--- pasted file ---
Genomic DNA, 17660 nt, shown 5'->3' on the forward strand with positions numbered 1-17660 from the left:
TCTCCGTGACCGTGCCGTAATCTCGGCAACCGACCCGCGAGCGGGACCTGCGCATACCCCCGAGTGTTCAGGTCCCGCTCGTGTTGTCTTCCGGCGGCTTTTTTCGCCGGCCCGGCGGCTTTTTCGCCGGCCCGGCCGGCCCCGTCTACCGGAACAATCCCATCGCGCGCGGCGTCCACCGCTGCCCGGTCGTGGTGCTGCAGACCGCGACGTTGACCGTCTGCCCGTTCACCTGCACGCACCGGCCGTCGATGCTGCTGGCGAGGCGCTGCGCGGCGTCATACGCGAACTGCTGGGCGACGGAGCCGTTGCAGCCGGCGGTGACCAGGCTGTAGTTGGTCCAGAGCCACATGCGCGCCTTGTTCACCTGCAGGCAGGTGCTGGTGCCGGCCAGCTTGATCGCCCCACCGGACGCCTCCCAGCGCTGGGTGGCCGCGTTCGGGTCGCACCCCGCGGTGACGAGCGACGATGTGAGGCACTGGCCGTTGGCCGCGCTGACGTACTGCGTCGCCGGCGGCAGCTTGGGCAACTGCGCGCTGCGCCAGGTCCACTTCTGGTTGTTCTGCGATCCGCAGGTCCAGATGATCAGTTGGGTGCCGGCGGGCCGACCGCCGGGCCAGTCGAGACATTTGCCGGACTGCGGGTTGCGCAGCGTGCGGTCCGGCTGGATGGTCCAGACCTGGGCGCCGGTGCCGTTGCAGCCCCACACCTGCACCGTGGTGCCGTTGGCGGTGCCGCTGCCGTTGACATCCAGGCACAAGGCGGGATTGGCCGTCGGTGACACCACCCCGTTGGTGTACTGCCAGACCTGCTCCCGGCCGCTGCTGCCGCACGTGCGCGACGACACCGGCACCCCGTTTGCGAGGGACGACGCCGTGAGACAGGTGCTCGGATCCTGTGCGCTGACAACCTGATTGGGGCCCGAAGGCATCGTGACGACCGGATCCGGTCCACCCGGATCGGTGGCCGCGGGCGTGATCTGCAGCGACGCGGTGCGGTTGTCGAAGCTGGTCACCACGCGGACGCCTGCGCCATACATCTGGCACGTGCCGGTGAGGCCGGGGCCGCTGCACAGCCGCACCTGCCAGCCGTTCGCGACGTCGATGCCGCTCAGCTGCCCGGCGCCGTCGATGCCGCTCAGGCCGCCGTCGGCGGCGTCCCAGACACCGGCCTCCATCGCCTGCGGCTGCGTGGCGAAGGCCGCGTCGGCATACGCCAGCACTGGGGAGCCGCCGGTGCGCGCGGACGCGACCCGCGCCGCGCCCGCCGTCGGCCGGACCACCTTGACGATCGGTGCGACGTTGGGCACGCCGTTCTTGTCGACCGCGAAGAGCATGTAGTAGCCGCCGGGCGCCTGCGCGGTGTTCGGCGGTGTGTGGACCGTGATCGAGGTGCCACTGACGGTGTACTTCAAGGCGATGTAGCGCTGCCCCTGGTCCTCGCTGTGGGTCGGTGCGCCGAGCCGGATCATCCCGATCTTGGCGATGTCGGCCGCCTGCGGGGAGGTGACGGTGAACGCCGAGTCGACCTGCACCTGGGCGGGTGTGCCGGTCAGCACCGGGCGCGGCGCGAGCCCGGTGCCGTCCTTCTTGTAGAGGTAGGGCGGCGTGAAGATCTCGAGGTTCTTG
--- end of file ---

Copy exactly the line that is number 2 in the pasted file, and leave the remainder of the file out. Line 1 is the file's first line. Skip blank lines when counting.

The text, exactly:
TCTCCGTGACCGTGCCGTAATCTCGGCAACCGACCCGCGAGCGGGACCTGCGCATACCCCCGAGTGTTCAGGTCCCGCTCGTGTTGTCTTCCGGCGGCTTTTTTCGCCGGCCCGGCGGCTTTTTCGCCGGCCCGGCCGGCCCCGTCTACCGGAACAATCCCATCGCGCGCGGCGTCCACCGCTGCCCGGTCGTGGTGCTGCAGACCGCGACGTTGACCGTCTGCCCGTTCACCTGCACGCACCGGCCGTCGATGCTGCTGGCGAGGCGCTGCGCGGCGTCATACGCGAACTGCTGGGCGACGGAGCCGTTGCAGCCGGCGGTGACCAGGCTGTAGTTGGTCCAGAGCCACATGCGCGCCTTGTTCACCTGCAGGCAGGTGCTGGTGCCGGCCAGCTTGATCGCCCCACCGGACGCCTCCCAGCGCTGGGTGGCCGCGTTCGGGTCGCACCCCGCGGTGACGAGCGACGATGTGAGGCACTGGCCGTTGGCCGCGCTGACGTACTGCGTCGCCGGCGGCAGCTTGGGCAACTGCGCGCTGCGCCAGGTCCACTTCTGGTTGTTCTGCGATCCGCAGGTCCAGATGATCAGTTGGGTGCCGGCGGGCCGACCGCCGGGCCAGTCGAGACATTTGCCGGACTGCGGGTTGCGCAGCGTGCGGTCCGGCTGGATGGTCCAGACCTGGGCGCCGGTGCCGTTGCAGCCCCACACCTGCACCGTGGTGCCGTTGGCGGTGCCGCTGCCGTTGACATCCAGGCACAAGGCGGGATTGGCCGTCGGTGACACCACCCCGTTGGTGTACTGCCAGACCTGCTCCCGGCCGCTGCTGCCGCACGTGCGCGACGACACCGGCACCCCGTTTGCGAGGGACGACGCCGTGAGACAGGTGCTCGGATCCTGTGCGCTGACAACCTGATTGGGGCCCGAAGGCATCGTGACGACCGGATCCGGTCCACCCGGATCGGTGGCCGCGGGCGTGATCTGCAGCGACGCGGTGCGGTTGTCGAAGCTGGTCACCACGCGGACGCCTGCGCCATACATCTGGCACGTGCCGGTGAGGCCGGGGCCGCTGCACAGCCGCACCTGCCAGCCGTTCGCGACGTCGATGCCGCTCAGCTGCCCGGCGCCGTCGATGCCGCTCAGGCCGCCGTCGGCGGCGTCCCAGACACCGGCCTCCATCGCCTGCGGCTGCGTGGCGAAGGCCGCGTCGGCATACGCCAGCACTGGGGAGCCGCCGGTGCGCGCGGACGCGACCCGCGCCGCGCCCGCCGTCGGCCGGACCACCTTGACGATCGGTGCGACGTTGGGCACGCCGTTCTTGTCGACCGCGAAGAGCATGTAGTAGCCGCCGGGCGCCTGCGCGGTGTTCGGCGGTGTGTGGACCGTGATCGAGGTGCCACTGACGGTGTACTTCAAGGCGATGTAGCGCTGCCCCTGGTCCTCGCTGTGGGTCGGTGCGCCGAGCCGGATCATCCCGATCTTGGCGATGTCGGCCGCCTGCGGGGAGGTGACGGTGAACGCCGAGTCGACCTGCACCTGGGCGGGTGTGCCGGTCAGCACCGGGCGCGGCGCGAGCCCGGTGCCGTCCTTCTTGTAGAGGTAGGGCGGCGTGAAGATCTCGAGGTTCTTG